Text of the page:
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Life in lockdown: No income and eighteen horses to care for, but giving up isn’t an option says Dulwich Riding School’s owner

Like many small businesses, Dulwich Riding School is closed during the lockdown, writes Louise Kimpton-Nye…

With no income and eighteen horses to care for, it’s a huge challenge but for owner, Jaye Montebello, giving up is not an option. 

Jaye Montebello

“The yard’s been here since 1961 so the way I look at it is that if we can’t hold it together now it’s a poor show”, she says.

Financially, it’s a very worrying time but Jaye has always put a bit by each month for emergencies – something she learned from her grandfather who started the riding school.  Now she feels she owes it to his legacy to get through the crisis.

 “When I was a child the yard was always my refuge, somewhere to go if I broke up with a boyfriend,  or I wasn’t happy at work.  Over the years it’s been that for so many people”, she says. 

The riding school is a great place for young people of all backgrounds. The chance to bond with horses is healing and uplifting for those who’ve experienced difficulties, such as bullying at school or mental health issues.

It’s also a training centre for school leavers, offering two-year apprenticeship courses.  For many young people, a career with horses starts at the yard. 

With the future so uncertain, all of these youngsters will need the stables more than ever once lockdown ends.  

In the meantime, Jaye is keeping riders and visitors in contact with daily events at the yard via photos, videos and news updates on social media. 

She’s touched by how supportive and loyal her customers have been during the crisis, buying vouchers for future lessons, sending photos,  and posting questions online about horses and stable management. “It’s those customers who keep us going. I do hours of research – I  really enjoy it”, she says. 

Staff member Ellie Ross-Layne with Rosie

Older people who grew up going to the yard are reliving memories and reconnecting with each other via old photos from her granddad’s collection posted online. 

“It’s not just about the horses that are here now”, Jaye says. “A lot of people’s dreams started here”.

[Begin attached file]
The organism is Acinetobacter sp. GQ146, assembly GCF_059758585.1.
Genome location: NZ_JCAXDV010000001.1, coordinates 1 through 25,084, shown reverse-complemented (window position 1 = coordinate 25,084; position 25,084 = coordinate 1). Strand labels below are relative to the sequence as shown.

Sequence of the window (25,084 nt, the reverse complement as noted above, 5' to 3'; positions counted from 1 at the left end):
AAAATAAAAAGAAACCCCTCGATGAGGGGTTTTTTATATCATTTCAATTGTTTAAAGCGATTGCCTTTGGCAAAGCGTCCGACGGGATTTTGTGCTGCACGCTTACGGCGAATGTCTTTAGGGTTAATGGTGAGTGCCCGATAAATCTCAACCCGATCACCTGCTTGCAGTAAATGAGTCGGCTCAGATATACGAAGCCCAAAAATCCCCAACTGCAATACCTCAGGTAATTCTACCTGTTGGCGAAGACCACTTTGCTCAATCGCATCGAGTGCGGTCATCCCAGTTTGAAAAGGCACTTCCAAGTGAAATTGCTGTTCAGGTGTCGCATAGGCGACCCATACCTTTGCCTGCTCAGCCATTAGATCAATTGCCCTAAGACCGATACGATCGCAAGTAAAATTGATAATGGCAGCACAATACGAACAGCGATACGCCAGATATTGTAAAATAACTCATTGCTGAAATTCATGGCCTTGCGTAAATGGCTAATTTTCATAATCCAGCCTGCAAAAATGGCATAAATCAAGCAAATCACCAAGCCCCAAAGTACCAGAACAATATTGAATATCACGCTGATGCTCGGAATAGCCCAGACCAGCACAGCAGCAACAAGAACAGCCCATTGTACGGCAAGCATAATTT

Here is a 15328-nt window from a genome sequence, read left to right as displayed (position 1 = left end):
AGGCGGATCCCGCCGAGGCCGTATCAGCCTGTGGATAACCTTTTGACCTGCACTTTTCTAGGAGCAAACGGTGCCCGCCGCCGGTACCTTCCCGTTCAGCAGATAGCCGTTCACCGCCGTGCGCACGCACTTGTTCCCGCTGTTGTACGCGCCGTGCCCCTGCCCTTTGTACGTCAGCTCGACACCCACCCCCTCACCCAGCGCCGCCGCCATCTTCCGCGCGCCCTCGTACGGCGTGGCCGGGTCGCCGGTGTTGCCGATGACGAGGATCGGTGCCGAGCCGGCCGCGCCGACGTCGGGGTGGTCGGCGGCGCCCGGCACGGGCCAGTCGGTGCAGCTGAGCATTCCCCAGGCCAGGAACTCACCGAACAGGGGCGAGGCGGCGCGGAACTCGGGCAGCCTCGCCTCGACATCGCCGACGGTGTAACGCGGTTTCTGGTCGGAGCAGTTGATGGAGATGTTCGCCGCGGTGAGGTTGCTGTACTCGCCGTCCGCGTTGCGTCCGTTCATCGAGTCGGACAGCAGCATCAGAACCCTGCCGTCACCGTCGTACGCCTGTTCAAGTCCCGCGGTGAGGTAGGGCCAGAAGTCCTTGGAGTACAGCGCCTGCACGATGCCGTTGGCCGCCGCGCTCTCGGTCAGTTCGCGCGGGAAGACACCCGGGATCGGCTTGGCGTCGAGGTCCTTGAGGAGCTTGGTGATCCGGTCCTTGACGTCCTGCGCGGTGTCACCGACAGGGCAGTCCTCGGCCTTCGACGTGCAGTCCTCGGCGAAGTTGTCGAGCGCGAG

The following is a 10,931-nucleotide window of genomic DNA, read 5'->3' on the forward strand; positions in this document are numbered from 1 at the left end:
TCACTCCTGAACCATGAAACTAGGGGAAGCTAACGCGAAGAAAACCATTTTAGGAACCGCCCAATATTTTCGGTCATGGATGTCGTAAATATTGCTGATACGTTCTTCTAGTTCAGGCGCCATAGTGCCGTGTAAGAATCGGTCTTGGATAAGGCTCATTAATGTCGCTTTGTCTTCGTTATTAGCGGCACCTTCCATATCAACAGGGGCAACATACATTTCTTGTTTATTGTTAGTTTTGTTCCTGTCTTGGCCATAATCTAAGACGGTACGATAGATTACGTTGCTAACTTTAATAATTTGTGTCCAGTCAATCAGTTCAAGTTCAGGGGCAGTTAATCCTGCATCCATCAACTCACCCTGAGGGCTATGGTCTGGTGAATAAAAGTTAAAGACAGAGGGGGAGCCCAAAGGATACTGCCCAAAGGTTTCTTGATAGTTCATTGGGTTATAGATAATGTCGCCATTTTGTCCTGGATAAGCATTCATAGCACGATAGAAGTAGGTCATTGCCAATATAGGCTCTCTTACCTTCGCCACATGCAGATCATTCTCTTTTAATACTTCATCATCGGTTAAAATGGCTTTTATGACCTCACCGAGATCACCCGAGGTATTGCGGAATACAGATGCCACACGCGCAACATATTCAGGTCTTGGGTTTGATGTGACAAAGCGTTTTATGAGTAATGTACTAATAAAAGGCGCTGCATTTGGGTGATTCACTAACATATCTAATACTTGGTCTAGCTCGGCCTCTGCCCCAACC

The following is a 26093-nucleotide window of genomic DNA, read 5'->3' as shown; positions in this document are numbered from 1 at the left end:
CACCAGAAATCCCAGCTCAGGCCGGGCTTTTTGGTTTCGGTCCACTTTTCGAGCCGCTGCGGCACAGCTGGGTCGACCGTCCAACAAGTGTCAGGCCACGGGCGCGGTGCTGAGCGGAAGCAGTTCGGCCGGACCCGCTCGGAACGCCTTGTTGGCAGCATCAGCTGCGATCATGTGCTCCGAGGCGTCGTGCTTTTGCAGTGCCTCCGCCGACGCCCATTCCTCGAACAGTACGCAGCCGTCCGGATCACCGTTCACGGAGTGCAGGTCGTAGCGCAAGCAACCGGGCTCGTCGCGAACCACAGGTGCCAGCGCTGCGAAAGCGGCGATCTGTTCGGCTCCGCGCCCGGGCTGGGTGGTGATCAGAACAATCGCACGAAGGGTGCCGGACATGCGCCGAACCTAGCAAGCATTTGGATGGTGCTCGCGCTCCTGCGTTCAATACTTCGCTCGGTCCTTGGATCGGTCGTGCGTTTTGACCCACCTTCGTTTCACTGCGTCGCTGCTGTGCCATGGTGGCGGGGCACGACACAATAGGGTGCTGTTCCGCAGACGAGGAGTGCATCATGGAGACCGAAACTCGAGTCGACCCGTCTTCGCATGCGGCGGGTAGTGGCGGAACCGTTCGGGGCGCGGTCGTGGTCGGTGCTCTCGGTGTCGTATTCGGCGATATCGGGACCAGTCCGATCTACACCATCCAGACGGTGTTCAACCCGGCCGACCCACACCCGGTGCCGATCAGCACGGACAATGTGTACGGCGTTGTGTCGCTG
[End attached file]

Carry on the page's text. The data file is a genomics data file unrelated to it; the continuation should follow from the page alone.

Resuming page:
“There’s a generation from the 1960s who worked at the yard who are now all on Facebook commenting on pictures, talking to each other and sorting out their own photos to put up. It’s so nice to think some could be lonely pensioners and now they’re chatting away together,” she says. 

Beau James enjoying the sunshine

The yard is closed to riders and visitors during the lockdown but the horses still need to be fed, watered and exercised.  The horses aren’t being ridden as it would be an unnecessary burden on the NHS if a rider fell off and needed medical treatment. 

Owner, Jaye, is vulnerable and needs to stay at home where possible to protect her health but every aspect of the horses’ health and welfare is taken care of by her small team of dedicated staff and volunteers. 

Around 100 volunteers offered to help at the yard when the coronavirus crisis started.  Bowled over by such generosity, Jaye could only take five of them because she believed having fewer people on site would reduce everyone’s risk of catching the virus.

Strict measures are in place at the stables, including regular disinfecting of surfaces, and organising the work and meal breaks to allow for social distancing. 

Jaye’s extremely proud of how her young team –  all aged between eighteen and 23 –  are handling the crisis. 

“They’ve been so sensible.  They’re still putting their lives at risk every day to come into work, doing a full day’s work in minimal hours so that we don’t have them on site so long”, she says. 

Del Boy, supporting the NHS

 Lockdown does have some advantages. The horses have had a good rest and it’s a chance to catch up with jobs the staff don’t have time to do during a busy schedule. 

For Jaye, it’s an opportunity to go through her Grandad’s remedies and notes on horse care – all on scraps of paper – with a view to publishing them in a book. 

So  what does the future hold for the riding school after lockdown? Jaye is optimistic about what the ‘new normal’ could look like for the yard.  The crisis has made her realise that there are many ways she can bring in income without just offering lots of riding lessons.

She’s realised through social media that many people are interested in stable management and plans to set up online courses.  For those who do want to ride, there will be more one-to-one and small group lessons to maintain social distancing.

There’s no doubt that horses make you feel good and lift the spirits.  With so much stress and sadness around at the moment, it’s heart-warming to know that the yard is going strong thanks to the efforts of Jaye and her amazing team.



  1. I go here and love the horses so much I have learnt to not be afraid of horses
    And also I can now trot without someone by my side
    And I have only gone for 4 lessons wow!

  2. My cousin Pat worked at the stables in the 60s and I always remember her getting her dad to pick up bags of manure for the families gardens. I have regularly visited the stables for a few bags and always swapped some home grown carrots and apples for the ” suppliers ” . I was wondering if it was possible to pick up some more for my garden. I would happily donate some treats for the horses and staff in exchange.

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